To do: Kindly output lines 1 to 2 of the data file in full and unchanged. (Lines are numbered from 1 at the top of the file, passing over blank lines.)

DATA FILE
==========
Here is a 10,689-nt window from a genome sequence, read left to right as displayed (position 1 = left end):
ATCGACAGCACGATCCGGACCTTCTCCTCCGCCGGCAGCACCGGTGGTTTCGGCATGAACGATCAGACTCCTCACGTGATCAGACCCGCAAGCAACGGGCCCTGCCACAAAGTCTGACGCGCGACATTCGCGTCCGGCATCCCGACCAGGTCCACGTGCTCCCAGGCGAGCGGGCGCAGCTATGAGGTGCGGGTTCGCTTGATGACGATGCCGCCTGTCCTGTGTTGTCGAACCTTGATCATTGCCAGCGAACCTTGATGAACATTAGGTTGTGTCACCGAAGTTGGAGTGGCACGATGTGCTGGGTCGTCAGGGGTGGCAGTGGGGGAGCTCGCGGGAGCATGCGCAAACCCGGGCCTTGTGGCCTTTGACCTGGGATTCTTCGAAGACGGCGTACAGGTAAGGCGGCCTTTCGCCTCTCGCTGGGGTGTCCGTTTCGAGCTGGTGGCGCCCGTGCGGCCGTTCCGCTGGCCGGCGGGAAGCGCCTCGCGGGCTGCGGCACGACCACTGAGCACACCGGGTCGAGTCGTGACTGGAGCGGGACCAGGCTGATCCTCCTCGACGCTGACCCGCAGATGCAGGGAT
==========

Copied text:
Here is a 10,689-nt window from a genome sequence, read left to right as displayed (position 1 = left end):
ATCGACAGCACGATCCGGACCTTCTCCTCCGCCGGCAGCACCGGTGGTTTCGGCATGAACGATCAGACTCCTCACGTGATCAGACCCGCAAGCAACGGGCCCTGCCACAAAGTCTGACGCGCGACATTCGCGTCCGGCATCCCGACCAGGTCCACGTGCTCCCAGGCGAGCGGGCGCAGCTATGAGGTGCGGGTTCGCTTGATGACGATGCCGCCTGTCCTGTGTTGTCGAACCTTGATCATTGCCAGCGAACCTTGATGAACATTAGGTTGTGTCACCGAAGTTGGAGTGGCACGATGTGCTGGGTCGTCAGGGGTGGCAGTGGGGGAGCTCGCGGGAGCATGCGCAAACCCGGGCCTTGTGGCCTTTGACCTGGGATTCTTCGAAGACGGCGTACAGGTAAGGCGGCCTTTCGCCTCTCGCTGGGGTGTCCGTTTCGAGCTGGTGGCGCCCGTGCGGCCGTTCCGCTGGCCGGCGGGAAGCGCCTCGCGGGCTGCGGCACGACCACTGAGCACACCGGGTCGAGTCGTGACTGGAGCGGGACCAGGCTGATCCTCCTCGACGCTGACCCGCAGATGCAGGGAT